Friday, September 13, 2013

Site Visit: The Royal Seat—El Escorial, Madrid

The Royal Seat by Breanna Davis

The Royal Seat of San Lorenzo de El Escorial is an historical residence of the King of Spain in the town it is named after, San Lorenzo de El Escorial. It is a monastery (my reason for visiting), royal palace, museum, and school.

Being made for royalty, the place is huge. Walking through the first door, the ceilings are high and the space is open. From there, it leads directly into an open court with about 10 other doors leading to different corridors. Depending on which you take, you’ll either end up in the first room of the museum or in the garden. Since I choose the museum, I was tired before I even made it to the section leading to the garden before I quit and decided to return another day when jetlag wasn’t my companion.

In the first room of the museum, there are the designs of the building which is based upon the blueprint of Solomon’s Temple. There are backway passages that hold original tools of the brick made castle. There are huge, thick pieces of rope that I couldn’t have lifted if I were allowed and I’ve got moderate upper body strength.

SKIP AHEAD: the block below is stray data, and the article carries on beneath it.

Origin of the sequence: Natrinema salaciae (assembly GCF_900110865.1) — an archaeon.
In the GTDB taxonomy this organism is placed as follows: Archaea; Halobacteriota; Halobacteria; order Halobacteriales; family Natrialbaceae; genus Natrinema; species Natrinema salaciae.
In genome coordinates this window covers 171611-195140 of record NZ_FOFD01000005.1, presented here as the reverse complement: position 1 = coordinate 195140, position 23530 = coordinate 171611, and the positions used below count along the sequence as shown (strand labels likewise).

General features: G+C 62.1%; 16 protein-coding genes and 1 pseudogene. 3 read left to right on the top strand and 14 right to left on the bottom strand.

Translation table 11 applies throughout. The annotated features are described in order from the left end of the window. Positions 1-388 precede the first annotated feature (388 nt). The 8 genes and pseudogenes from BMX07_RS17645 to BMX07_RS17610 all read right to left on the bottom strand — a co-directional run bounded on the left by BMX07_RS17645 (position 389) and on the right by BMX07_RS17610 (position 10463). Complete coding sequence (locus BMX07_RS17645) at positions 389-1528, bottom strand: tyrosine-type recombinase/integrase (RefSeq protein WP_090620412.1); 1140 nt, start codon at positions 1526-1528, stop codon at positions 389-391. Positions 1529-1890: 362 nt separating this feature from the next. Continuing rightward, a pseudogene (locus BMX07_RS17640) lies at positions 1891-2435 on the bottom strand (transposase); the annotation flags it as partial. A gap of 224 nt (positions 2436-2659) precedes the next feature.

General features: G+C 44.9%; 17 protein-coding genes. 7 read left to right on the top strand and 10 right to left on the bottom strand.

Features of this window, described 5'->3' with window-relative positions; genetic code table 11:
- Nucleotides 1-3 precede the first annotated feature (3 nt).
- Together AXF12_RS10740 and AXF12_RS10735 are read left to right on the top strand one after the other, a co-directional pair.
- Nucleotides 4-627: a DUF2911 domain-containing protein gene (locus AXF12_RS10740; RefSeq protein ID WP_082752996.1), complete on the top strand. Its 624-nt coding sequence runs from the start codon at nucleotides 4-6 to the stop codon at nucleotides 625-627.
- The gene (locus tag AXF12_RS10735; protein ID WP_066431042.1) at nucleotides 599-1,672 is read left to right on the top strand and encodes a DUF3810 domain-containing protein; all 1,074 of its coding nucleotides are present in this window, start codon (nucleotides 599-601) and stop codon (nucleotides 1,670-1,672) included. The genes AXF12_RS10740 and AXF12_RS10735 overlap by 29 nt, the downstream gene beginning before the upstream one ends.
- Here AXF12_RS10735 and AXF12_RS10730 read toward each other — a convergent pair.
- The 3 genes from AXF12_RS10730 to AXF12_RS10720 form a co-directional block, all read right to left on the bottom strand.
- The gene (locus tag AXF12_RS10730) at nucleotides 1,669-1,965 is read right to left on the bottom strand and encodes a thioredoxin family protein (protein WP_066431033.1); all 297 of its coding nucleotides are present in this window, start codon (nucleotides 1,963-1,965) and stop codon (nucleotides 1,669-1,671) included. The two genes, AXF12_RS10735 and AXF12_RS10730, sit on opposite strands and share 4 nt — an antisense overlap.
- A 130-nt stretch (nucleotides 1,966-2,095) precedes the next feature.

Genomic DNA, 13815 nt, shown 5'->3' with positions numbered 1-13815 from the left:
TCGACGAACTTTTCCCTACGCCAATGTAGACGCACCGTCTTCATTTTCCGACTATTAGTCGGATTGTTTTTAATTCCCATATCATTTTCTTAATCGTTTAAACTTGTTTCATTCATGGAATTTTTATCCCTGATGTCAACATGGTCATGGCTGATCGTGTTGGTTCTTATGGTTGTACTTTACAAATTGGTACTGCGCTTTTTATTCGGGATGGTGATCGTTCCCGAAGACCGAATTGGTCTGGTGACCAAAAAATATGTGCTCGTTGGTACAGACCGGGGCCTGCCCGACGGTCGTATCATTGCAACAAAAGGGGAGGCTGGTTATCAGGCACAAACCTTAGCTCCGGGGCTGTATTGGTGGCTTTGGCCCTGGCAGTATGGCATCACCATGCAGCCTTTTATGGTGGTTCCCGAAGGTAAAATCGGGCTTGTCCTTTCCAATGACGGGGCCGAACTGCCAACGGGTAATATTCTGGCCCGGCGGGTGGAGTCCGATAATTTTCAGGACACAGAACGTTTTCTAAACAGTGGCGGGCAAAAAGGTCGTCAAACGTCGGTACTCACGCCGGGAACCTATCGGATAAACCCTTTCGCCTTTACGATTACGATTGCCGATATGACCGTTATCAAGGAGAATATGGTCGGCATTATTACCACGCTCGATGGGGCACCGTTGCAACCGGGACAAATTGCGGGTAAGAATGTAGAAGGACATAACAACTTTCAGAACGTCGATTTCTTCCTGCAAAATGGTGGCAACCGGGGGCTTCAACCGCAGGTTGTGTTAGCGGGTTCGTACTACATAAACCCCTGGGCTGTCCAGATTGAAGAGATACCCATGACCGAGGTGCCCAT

From there, the art gallery is dominant. There are paintings from everywhere in here. Spanish artists and Italian artists were the most dominant. Multiple rooms. I believe I walked through about 10 of them when I realized there were just too many for me to see that day alone. There were carpet murals of Jesus and His life, those of the apostles, and various saints of the Spanish culture. All of these rooms had high arches and most were long rectangular rooms.

In other rooms of the gallery, which was 3 floors worth, there were artifacts. I think that my favorite rooms were the ones on the royal floor. They had inlaid wooden doors that were overlaid with murals and some with gold and other rare metals.  From the corridors on this floor, the gardens were visible through the windows. I snuck pictures of those.

All in all, the entire place showed forth its dominance and power. From the tall, tall walls to the large rooms just flowing with power, the strength of the monarch was able to be felt. The place demanded reverence. The next time I go, I plan to stop by the library with I have heard has sweeping ceilings covered with paintings.

The only things I was allowed to take pictures of (and actually, I sneaked them) were the gardens. Next time I plan on going as a patron, which was my original goal in the first place. I like holy places. Maybe this way I'll be able to get a photo or two of the inside.


Earl Grey said...

Your visit sounds amazing. Thanks for sharing your thoughts and your photographs. I wish I could see this in person!

breanna davis said...

Earl Grey: Thank you! I'm truly enjoying myself.